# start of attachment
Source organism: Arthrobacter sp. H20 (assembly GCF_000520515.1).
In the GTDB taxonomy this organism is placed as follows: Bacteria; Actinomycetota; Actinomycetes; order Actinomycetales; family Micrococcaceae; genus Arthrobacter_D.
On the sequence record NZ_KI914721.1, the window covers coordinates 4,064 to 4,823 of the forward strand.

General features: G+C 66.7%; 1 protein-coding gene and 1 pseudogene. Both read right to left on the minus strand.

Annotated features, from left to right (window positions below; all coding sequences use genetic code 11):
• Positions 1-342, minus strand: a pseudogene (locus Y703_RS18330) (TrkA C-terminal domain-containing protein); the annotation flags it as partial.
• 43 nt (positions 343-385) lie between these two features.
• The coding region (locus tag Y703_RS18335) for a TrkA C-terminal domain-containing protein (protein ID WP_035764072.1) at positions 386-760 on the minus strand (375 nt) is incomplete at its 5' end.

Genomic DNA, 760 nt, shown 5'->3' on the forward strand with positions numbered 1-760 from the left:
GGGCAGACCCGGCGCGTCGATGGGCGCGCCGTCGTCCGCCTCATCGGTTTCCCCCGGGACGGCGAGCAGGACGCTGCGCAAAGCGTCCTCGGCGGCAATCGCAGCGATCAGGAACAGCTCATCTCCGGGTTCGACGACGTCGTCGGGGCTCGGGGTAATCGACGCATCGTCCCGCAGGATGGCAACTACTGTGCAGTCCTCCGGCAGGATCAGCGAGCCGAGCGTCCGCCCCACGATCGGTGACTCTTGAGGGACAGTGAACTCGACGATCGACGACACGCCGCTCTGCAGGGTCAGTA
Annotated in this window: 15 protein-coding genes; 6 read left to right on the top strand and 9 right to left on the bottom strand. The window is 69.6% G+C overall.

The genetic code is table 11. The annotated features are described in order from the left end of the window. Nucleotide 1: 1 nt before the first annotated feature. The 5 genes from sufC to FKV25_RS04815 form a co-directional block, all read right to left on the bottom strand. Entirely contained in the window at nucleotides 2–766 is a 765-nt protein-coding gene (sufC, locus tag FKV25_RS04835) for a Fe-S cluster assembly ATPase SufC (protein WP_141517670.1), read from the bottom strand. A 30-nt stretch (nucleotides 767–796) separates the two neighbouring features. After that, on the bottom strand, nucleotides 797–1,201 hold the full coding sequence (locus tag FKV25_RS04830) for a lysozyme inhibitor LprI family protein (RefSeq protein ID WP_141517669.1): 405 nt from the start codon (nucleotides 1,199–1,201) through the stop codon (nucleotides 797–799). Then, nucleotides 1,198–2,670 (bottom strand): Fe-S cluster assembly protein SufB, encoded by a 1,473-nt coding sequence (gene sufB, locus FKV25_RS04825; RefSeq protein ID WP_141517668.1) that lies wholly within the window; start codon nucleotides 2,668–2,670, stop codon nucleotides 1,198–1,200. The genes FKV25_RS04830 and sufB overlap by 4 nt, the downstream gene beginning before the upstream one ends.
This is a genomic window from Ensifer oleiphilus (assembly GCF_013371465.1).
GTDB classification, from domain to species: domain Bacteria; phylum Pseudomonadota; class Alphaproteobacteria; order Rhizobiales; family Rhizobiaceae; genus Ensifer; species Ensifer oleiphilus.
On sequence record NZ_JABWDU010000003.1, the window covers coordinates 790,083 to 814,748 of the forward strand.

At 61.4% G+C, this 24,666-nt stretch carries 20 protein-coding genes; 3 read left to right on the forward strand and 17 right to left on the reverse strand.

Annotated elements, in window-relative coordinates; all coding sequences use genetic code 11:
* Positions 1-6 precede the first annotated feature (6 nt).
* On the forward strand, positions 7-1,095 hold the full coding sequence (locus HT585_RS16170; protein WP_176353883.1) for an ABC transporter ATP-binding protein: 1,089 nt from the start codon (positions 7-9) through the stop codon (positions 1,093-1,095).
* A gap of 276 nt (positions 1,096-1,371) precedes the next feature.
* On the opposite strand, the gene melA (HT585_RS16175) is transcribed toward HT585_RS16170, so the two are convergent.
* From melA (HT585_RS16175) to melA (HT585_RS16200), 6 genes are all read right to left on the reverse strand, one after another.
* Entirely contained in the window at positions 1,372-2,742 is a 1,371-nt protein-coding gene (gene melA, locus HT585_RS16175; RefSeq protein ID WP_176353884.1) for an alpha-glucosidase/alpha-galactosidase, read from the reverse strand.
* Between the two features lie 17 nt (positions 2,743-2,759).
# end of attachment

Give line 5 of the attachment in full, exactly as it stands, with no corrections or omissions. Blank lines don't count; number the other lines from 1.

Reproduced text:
Annotated features, from left to right (window positions below; all coding sequences use genetic code 11):